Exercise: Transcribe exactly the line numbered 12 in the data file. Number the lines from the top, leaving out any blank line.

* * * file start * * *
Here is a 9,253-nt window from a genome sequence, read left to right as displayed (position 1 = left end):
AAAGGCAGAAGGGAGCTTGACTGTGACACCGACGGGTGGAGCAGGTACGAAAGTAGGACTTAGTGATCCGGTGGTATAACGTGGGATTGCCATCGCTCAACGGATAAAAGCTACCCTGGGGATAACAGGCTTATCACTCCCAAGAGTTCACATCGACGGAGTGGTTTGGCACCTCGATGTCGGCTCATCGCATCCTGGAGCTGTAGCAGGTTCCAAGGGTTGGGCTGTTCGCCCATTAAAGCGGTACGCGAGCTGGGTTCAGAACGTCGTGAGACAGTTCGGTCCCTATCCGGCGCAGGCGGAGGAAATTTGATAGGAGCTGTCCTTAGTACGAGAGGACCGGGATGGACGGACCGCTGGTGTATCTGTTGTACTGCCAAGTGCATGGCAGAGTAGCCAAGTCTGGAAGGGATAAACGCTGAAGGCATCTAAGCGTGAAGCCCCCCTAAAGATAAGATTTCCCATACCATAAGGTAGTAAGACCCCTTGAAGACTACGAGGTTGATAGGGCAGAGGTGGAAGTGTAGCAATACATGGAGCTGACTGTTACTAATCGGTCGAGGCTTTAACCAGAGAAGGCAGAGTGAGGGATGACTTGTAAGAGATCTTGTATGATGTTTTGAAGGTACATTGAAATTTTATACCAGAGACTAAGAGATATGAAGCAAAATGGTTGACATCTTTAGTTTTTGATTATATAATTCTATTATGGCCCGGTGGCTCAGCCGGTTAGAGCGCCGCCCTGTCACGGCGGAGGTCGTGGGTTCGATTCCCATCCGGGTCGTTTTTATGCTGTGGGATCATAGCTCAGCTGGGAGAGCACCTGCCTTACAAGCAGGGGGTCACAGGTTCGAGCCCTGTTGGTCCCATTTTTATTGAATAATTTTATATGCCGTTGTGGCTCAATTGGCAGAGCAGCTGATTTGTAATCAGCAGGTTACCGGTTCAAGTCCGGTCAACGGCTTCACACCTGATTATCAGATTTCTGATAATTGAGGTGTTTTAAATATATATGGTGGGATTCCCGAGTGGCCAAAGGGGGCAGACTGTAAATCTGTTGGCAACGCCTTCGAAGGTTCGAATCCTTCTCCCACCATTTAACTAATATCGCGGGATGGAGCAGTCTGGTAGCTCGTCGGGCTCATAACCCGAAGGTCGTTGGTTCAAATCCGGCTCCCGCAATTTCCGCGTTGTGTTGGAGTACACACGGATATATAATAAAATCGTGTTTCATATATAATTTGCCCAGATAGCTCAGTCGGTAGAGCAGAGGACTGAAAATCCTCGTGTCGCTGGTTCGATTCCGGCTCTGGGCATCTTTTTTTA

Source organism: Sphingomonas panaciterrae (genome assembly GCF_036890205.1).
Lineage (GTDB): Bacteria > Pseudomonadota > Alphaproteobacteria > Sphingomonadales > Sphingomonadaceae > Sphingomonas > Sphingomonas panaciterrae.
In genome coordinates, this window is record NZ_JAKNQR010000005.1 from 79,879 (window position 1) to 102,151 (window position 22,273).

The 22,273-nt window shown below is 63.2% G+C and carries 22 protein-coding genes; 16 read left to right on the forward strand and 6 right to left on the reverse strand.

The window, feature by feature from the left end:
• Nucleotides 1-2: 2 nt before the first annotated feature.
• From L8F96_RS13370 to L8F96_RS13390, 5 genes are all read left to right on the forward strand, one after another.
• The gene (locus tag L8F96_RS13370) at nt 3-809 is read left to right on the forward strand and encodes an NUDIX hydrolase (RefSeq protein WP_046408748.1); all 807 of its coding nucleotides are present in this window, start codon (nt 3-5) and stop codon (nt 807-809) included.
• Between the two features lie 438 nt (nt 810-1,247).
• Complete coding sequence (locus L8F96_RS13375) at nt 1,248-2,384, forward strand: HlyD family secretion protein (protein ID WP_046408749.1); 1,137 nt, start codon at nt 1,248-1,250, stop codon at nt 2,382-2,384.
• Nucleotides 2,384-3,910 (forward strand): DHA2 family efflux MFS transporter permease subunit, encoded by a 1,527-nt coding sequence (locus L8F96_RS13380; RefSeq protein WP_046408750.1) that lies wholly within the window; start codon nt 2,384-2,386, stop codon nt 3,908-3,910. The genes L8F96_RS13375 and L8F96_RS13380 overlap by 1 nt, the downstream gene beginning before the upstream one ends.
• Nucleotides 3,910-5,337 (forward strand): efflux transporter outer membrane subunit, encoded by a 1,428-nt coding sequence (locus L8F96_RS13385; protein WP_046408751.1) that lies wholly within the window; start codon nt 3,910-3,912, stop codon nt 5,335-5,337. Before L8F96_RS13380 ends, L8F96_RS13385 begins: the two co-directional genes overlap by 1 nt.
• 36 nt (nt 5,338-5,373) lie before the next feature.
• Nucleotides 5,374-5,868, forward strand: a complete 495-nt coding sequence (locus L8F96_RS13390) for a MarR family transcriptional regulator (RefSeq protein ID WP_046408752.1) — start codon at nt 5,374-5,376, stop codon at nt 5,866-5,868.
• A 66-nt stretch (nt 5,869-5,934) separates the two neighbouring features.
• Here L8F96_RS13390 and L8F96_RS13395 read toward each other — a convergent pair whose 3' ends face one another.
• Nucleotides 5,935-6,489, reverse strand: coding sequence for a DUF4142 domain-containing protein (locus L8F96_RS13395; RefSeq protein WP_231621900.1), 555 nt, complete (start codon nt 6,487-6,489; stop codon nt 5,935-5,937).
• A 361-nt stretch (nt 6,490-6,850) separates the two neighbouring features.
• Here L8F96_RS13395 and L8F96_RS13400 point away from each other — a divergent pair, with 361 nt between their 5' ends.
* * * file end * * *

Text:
• Complete coding sequence (locus L8F96_RS13375) at nt 1,248-2,384, forward strand: HlyD family secretion protein (protein ID WP_046408749.1); 1,137 nt, start codon at nt 1,248-1,250, stop codon at nt 2,382-2,384.